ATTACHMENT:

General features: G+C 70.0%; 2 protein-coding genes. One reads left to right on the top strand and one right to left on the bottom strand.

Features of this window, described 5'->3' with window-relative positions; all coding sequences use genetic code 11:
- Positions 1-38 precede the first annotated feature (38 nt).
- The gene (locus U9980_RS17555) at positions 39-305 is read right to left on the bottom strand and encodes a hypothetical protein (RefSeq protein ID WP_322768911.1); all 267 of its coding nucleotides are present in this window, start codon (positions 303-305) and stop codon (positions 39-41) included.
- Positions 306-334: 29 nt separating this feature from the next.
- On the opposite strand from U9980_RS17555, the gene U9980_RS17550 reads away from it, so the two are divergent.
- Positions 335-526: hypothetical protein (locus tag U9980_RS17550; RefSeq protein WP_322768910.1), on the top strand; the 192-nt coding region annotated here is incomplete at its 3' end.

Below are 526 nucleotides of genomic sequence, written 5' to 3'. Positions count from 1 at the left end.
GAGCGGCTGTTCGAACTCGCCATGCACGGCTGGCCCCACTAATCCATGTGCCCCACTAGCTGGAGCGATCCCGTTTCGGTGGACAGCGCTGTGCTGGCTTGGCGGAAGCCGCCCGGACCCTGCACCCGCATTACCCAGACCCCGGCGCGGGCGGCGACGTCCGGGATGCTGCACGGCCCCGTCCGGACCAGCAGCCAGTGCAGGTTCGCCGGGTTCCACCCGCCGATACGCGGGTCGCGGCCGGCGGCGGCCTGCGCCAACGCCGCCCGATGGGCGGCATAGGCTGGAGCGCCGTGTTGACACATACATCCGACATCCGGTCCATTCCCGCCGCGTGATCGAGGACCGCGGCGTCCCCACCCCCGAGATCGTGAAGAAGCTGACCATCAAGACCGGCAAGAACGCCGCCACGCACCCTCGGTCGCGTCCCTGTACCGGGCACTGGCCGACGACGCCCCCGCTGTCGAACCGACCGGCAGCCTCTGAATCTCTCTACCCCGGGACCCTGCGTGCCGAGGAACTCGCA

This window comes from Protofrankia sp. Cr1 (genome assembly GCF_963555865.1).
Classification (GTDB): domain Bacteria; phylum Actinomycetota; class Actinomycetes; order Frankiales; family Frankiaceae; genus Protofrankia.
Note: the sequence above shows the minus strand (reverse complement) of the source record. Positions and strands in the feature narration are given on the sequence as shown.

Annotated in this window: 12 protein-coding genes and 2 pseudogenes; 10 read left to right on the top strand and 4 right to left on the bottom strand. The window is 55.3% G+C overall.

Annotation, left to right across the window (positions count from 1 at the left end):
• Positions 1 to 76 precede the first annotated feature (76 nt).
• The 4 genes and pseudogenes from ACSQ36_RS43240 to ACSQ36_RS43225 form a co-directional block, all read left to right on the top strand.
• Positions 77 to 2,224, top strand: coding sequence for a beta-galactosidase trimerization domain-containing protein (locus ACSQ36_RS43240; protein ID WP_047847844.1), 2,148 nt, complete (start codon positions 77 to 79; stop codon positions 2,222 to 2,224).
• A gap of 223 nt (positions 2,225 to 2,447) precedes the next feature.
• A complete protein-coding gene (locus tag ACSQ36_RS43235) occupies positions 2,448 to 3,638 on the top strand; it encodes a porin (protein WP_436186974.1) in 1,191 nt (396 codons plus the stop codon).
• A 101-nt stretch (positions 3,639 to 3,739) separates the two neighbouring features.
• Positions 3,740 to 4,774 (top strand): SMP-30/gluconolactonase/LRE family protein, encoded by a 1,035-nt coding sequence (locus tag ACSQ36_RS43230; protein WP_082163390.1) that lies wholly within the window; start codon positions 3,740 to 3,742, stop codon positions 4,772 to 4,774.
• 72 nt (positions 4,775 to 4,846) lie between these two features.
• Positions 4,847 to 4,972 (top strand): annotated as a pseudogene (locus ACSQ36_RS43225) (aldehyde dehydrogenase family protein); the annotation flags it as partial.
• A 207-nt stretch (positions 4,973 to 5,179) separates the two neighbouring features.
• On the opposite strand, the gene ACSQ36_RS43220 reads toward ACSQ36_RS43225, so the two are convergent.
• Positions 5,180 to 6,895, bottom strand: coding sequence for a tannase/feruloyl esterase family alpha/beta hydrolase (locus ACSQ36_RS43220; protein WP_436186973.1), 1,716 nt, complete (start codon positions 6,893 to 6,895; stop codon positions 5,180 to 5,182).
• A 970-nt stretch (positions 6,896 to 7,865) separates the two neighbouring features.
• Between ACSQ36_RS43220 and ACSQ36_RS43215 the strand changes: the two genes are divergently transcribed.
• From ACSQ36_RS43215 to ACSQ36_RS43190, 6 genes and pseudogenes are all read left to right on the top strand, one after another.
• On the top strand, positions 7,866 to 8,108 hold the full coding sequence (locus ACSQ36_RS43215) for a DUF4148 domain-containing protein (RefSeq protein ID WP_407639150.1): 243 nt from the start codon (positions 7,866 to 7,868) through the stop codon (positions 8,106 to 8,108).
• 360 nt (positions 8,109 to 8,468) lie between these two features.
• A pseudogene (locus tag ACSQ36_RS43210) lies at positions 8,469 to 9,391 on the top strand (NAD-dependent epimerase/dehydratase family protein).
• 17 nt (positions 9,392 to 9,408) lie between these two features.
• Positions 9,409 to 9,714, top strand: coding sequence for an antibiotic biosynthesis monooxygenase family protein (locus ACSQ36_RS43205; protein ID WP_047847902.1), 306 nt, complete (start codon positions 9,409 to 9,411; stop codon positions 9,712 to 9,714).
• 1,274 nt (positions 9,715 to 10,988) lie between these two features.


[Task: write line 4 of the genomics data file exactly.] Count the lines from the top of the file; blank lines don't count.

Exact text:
- The gene (locus U9980_RS17555) at positions 39-305 is read right to left on the bottom strand and encodes a hypothetical protein (RefSeq protein ID WP_322768911.1); all 267 of its coding nucleotides are present in this window, start codon (positions 303-305) and stop codon (positions 39-41) included.